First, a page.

the same time the decolonization of africa and southeast asia and ththe middle east -- then all of a sudden, cuba comes in with a global phenomenon. worldly no country in the is more of an imprint of the american domination more than cuba did in the 20th century. so that fidel castro with 6 million of the cubans assumed the political position of challenging the american presence, of minimizing american influence, asked sounding american capital, of breaking diplomatic relations, and then ofhstanding 60 years invasion, multiple embargoations, and an most of it speaks to the resolve not only a fidel castro, but the resolve of the cuban people. amy: professor, the dominant discussion in the u.s. corporate media is that he was a dictator, that he was a killer, that he killed many and imprisoned dissidents. your response to that description? >> i don't know how to respond to that. this is a system that is not reluctant to use repressive means to maintain power. this is a system that has bond a fairly extensive intelligence system, surveillance will step in many ways, i think cuba .ffers a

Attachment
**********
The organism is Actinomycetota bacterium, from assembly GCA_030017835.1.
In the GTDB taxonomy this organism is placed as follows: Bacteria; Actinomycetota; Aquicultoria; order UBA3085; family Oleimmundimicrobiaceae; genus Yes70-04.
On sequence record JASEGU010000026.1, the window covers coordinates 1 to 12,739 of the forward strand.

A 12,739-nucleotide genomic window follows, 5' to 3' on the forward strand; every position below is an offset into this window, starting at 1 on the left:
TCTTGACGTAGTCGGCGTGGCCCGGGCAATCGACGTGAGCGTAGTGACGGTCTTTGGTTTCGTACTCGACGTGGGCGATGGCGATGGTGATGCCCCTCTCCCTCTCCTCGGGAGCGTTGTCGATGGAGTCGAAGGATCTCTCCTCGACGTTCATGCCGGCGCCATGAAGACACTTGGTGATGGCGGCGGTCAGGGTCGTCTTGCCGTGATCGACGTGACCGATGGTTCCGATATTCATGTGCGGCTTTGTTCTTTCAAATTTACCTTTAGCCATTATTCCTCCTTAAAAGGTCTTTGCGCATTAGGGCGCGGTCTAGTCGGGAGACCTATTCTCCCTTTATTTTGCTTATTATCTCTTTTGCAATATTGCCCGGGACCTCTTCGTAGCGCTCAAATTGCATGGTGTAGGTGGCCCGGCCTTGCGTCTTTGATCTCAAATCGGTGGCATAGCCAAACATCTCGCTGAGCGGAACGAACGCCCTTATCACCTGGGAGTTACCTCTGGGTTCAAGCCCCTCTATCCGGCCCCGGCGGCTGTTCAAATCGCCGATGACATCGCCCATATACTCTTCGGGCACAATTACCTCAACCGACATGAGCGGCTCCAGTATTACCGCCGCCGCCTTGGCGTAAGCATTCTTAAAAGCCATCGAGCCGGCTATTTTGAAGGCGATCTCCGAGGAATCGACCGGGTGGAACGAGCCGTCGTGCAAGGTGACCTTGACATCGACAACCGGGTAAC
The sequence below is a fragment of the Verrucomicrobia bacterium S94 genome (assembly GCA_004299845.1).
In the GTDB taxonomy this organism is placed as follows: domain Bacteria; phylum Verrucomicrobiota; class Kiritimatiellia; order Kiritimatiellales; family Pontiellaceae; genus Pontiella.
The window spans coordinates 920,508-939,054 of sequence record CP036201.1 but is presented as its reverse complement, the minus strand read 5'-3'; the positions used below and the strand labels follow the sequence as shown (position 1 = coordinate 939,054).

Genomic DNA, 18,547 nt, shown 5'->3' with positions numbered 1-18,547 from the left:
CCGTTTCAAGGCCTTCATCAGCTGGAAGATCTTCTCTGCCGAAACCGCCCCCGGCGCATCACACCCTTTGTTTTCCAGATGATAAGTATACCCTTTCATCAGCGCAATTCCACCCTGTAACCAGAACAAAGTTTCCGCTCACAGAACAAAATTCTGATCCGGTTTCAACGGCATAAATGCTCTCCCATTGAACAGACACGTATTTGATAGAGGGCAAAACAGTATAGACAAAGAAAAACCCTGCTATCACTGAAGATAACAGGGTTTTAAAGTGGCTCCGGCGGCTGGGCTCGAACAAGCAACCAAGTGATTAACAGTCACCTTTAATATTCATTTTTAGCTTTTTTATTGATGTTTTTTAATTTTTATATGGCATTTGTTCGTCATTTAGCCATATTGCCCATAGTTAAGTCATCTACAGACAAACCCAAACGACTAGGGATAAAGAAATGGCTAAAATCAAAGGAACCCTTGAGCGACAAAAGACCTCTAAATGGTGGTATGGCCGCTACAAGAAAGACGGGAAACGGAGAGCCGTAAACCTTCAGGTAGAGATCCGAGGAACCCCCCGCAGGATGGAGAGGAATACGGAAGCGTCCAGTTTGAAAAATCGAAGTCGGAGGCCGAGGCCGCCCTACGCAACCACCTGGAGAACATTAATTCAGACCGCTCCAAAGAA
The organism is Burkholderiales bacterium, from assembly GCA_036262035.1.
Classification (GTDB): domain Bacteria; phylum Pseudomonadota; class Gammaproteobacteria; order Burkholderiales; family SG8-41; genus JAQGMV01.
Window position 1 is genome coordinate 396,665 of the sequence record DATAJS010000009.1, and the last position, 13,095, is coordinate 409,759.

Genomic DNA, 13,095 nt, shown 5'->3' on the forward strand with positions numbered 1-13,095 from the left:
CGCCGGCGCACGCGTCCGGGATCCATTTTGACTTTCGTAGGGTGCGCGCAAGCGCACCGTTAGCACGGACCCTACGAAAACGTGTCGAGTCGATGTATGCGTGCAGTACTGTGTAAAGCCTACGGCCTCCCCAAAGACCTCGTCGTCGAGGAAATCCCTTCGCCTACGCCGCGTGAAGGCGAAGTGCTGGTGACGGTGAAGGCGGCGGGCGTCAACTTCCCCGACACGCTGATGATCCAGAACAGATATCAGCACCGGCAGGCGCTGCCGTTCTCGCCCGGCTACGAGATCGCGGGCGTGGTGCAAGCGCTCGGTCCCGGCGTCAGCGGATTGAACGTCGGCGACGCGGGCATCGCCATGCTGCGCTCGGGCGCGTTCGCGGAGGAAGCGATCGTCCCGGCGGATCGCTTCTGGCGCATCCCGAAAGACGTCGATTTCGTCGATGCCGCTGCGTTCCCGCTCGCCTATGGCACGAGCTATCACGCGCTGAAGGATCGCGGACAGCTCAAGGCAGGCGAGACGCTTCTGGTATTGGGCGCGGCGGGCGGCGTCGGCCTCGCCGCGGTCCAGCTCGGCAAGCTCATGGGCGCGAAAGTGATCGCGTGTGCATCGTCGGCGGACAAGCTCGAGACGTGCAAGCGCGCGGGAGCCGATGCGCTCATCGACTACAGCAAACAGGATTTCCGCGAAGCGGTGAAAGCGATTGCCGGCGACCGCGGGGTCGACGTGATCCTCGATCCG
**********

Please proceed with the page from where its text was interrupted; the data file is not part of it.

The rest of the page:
thesrthtrekroud sees. joni >> southeast asia and her many waterways have long held a certain fascination for the west and perhaps nowhere more than thailand.
in east africa and south sudan and kenya and ethiopia as well as southeast asia, we see this every single day. communities that are overwhelmed by even relatively small droughts or floods are then displaced. one of the shame, which the pentagon highlighted, was the clean energy is one of our best defenses against that because we can build energy resources for poor communities more rapidly with clean energy than with 30 energy, with none of the downside. and that message resonated across u.s. government. state department and usaid and collaborations with the u.k.'s version of the same, with our partners in the nordic countries -- that really galvanized an investment in off grid technologies, mini grids, and a clean energy twist. amy: asad rehman, president obama is not gone yet. he is there for three weeks in january, not to mention all of december and now november. what do you think you should do? i mean, you're talking right now to his climate envoy. the science envoy for the state department. >> as we all recognize, the clock is ticking on human it is ability to tackle the climat
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